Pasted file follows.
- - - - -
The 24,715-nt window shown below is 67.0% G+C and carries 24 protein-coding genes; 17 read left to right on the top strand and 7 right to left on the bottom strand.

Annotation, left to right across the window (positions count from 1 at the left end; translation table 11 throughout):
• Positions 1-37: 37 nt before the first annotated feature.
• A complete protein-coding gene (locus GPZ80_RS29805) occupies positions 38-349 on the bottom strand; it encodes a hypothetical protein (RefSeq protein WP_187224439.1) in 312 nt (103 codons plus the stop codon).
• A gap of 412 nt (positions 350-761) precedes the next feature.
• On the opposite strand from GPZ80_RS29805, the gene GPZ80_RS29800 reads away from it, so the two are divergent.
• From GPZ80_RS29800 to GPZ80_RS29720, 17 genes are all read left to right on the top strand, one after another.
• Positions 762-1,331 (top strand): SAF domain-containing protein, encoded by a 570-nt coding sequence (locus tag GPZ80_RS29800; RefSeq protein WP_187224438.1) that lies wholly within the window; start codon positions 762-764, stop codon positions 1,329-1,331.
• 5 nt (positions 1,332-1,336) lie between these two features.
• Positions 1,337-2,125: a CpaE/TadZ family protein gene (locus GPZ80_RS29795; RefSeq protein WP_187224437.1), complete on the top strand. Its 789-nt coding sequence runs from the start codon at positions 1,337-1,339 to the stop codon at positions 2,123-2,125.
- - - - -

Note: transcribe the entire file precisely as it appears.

The 24,715-nt window shown below is 67.0% G+C and carries 24 protein-coding genes; 17 read left to right on the top strand and 7 right to left on the bottom strand.

Annotation, left to right across the window (positions count from 1 at the left end; translation table 11 throughout):
• Positions 1-37: 37 nt before the first annotated feature.
• A complete protein-coding gene (locus GPZ80_RS29805) occupies positions 38-349 on the bottom strand; it encodes a hypothetical protein (RefSeq protein WP_187224439.1) in 312 nt (103 codons plus the stop codon).
• A gap of 412 nt (positions 350-761) precedes the next feature.
• On the opposite strand from GPZ80_RS29805, the gene GPZ80_RS29800 reads away from it, so the two are divergent.
• From GPZ80_RS29800 to GPZ80_RS29720, 17 genes are all read left to right on the top strand, one after another.
• Positions 762-1,331 (top strand): SAF domain-containing protein, encoded by a 570-nt coding sequence (locus tag GPZ80_RS29800; RefSeq protein WP_187224438.1) that lies wholly within the window; start codon positions 762-764, stop codon positions 1,329-1,331.
• 5 nt (positions 1,332-1,336) lie between these two features.
• Positions 1,337-2,125: a CpaE/TadZ family protein gene (locus GPZ80_RS29795; RefSeq protein WP_187224437.1), complete on the top strand. Its 789-nt coding sequence runs from the start codon at positions 1,337-1,339 to the stop codon at positions 2,123-2,125.